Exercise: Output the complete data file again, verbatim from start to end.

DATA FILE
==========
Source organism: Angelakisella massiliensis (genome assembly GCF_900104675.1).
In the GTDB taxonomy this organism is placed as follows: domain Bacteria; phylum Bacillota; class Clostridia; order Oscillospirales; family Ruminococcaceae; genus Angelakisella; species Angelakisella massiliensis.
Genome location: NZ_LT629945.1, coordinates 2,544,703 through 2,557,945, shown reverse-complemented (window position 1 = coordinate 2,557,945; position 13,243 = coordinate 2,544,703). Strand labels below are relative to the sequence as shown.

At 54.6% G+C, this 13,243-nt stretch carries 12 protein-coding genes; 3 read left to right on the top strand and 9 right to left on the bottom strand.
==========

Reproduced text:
Source organism: Angelakisella massiliensis (genome assembly GCF_900104675.1).
In the GTDB taxonomy this organism is placed as follows: domain Bacteria; phylum Bacillota; class Clostridia; order Oscillospirales; family Ruminococcaceae; genus Angelakisella; species Angelakisella massiliensis.
Genome location: NZ_LT629945.1, coordinates 2,544,703 through 2,557,945, shown reverse-complemented (window position 1 = coordinate 2,557,945; position 13,243 = coordinate 2,544,703). Strand labels below are relative to the sequence as shown.

At 54.6% G+C, this 13,243-nt stretch carries 12 protein-coding genes; 3 read left to right on the top strand and 9 right to left on the bottom strand.